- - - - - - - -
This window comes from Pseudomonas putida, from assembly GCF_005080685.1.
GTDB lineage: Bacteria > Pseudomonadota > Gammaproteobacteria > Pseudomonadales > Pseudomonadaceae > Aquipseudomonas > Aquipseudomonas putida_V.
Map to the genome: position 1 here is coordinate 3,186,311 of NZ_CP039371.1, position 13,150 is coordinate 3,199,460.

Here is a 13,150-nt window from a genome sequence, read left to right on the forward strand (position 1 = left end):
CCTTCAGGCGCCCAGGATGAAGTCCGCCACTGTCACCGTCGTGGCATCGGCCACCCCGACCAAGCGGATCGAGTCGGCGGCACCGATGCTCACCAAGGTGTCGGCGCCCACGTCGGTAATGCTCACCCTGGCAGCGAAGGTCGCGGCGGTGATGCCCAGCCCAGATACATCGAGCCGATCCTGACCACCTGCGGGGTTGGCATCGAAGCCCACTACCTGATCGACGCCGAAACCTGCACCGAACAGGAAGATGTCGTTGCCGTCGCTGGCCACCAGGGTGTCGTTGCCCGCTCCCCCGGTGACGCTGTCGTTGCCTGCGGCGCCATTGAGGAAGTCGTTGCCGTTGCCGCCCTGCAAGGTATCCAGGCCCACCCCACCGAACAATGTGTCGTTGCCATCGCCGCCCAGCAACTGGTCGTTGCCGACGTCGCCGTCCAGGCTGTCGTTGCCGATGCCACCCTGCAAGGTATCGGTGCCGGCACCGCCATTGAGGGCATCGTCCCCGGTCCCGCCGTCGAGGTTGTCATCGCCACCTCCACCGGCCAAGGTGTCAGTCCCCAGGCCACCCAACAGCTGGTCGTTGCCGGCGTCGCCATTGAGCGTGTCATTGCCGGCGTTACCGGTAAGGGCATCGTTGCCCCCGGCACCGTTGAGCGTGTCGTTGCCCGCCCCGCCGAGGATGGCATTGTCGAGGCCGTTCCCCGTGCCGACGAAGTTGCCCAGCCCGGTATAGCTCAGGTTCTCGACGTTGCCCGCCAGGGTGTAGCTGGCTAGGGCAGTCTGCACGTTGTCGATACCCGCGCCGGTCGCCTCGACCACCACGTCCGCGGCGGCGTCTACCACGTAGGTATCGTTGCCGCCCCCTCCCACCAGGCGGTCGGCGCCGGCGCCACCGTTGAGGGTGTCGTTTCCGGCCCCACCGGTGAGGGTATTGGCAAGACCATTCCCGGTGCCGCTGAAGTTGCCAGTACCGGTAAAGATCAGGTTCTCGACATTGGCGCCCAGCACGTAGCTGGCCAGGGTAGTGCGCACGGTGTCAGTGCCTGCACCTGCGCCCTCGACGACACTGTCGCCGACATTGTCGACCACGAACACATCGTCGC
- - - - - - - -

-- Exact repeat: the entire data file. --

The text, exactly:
This window comes from Pseudomonas putida, from assembly GCF_005080685.1.
GTDB lineage: Bacteria > Pseudomonadota > Gammaproteobacteria > Pseudomonadales > Pseudomonadaceae > Aquipseudomonas > Aquipseudomonas putida_V.
Map to the genome: position 1 here is coordinate 3,186,311 of NZ_CP039371.1, position 13,150 is coordinate 3,199,460.

Here is a 13,150-nt window from a genome sequence, read left to right on the forward strand (position 1 = left end):
CCTTCAGGCGCCCAGGATGAAGTCCGCCACTGTCACCGTCGTGGCATCGGCCACCCCGACCAAGCGGATCGAGTCGGCGGCACCGATGCTCACCAAGGTGTCGGCGCCCACGTCGGTAATGCTCACCCTGGCAGCGAAGGTCGCGGCGGTGATGCCCAGCCCAGATACATCGAGCCGATCCTGACCACCTGCGGGGTTGGCATCGAAGCCCACTACCTGATCGACGCCGAAACCTGCACCGAACAGGAAGATGTCGTTGCCGTCGCTGGCCACCAGGGTGTCGTTGCCCGCTCCCCCGGTGACGCTGTCGTTGCCTGCGGCGCCATTGAGGAAGTCGTTGCCGTTGCCGCCCTGCAAGGTATCCAGGCCCACCCCACCGAACAATGTGTCGTTGCCATCGCCGCCCAGCAACTGGTCGTTGCCGACGTCGCCGTCCAGGCTGTCGTTGCCGATGCCACCCTGCAAGGTATCGGTGCCGGCACCGCCATTGAGGGCATCGTCCCCGGTCCCGCCGTCGAGGTTGTCATCGCCACCTCCACCGGCCAAGGTGTCAGTCCCCAGGCCACCCAACAGCTGGTCGTTGCCGGCGTCGCCATTGAGCGTGTCATTGCCGGCGTTACCGGTAAGGGCATCGTTGCCCCCGGCACCGTTGAGCGTGTCGTTGCCCGCCCCGCCGAGGATGGCATTGTCGAGGCCGTTCCCCGTGCCGACGAAGTTGCCCAGCCCGGTATAGCTCAGGTTCTCGACGTTGCCCGCCAGGGTGTAGCTGGCTAGGGCAGTCTGCACGTTGTCGATACCCGCGCCGGTCGCCTCGACCACCACGTCCGCGGCGGCGTCTACCACGTAGGTATCGTTGCCGCCCCCTCCCACCAGGCGGTCGGCGCCGGCGCCACCGTTGAGGGTGTCGTTTCCGGCCCCACCGGTGAGGGTATTGGCAAGACCATTCCCGGTGCCGCTGAAGTTGCCAGTACCGGTAAAGATCAGGTTCTCGACATTGGCGCCCAGCACGTAGCTGGCCAGGGTAGTGCGCACGGTGTCAGTGCCTGCACCTGCGCCCTCGACGACACTGTCGCCGACATTGTCGACCACGAACACATCGTCGC